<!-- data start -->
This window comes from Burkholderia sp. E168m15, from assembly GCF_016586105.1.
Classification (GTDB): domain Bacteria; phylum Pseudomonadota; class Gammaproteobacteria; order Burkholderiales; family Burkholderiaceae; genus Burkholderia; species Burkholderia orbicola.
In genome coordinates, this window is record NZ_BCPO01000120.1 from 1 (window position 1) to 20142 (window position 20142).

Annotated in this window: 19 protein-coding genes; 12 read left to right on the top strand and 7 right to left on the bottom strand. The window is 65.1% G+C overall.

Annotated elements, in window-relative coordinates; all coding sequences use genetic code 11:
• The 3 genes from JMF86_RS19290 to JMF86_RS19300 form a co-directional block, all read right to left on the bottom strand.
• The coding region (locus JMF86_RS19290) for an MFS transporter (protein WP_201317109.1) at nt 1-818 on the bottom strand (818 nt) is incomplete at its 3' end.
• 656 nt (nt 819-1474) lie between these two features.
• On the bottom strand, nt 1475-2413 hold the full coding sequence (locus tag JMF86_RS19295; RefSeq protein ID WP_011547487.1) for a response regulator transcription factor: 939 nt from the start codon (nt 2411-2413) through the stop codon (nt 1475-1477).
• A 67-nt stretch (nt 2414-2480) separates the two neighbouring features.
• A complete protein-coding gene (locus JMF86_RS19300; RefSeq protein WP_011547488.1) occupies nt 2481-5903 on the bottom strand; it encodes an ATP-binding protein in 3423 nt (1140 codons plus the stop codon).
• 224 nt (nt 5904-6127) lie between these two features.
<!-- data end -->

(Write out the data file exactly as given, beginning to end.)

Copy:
This window comes from Burkholderia sp. E168m15, from assembly GCF_016586105.1.
Classification (GTDB): domain Bacteria; phylum Pseudomonadota; class Gammaproteobacteria; order Burkholderiales; family Burkholderiaceae; genus Burkholderia; species Burkholderia orbicola.
In genome coordinates, this window is record NZ_BCPO01000120.1 from 1 (window position 1) to 20142 (window position 20142).

Annotated in this window: 19 protein-coding genes; 12 read left to right on the top strand and 7 right to left on the bottom strand. The window is 65.1% G+C overall.

Annotated elements, in window-relative coordinates; all coding sequences use genetic code 11:
• The 3 genes from JMF86_RS19290 to JMF86_RS19300 form a co-directional block, all read right to left on the bottom strand.
• The coding region (locus JMF86_RS19290) for an MFS transporter (protein WP_201317109.1) at nt 1-818 on the bottom strand (818 nt) is incomplete at its 3' end.
• 656 nt (nt 819-1474) lie between these two features.
• On the bottom strand, nt 1475-2413 hold the full coding sequence (locus tag JMF86_RS19295; RefSeq protein ID WP_011547487.1) for a response regulator transcription factor: 939 nt from the start codon (nt 2411-2413) through the stop codon (nt 1475-1477).
• A 67-nt stretch (nt 2414-2480) separates the two neighbouring features.
• A complete protein-coding gene (locus JMF86_RS19300; RefSeq protein WP_011547488.1) occupies nt 2481-5903 on the bottom strand; it encodes an ATP-binding protein in 3423 nt (1140 codons plus the stop codon).
• 224 nt (nt 5904-6127) lie between these two features.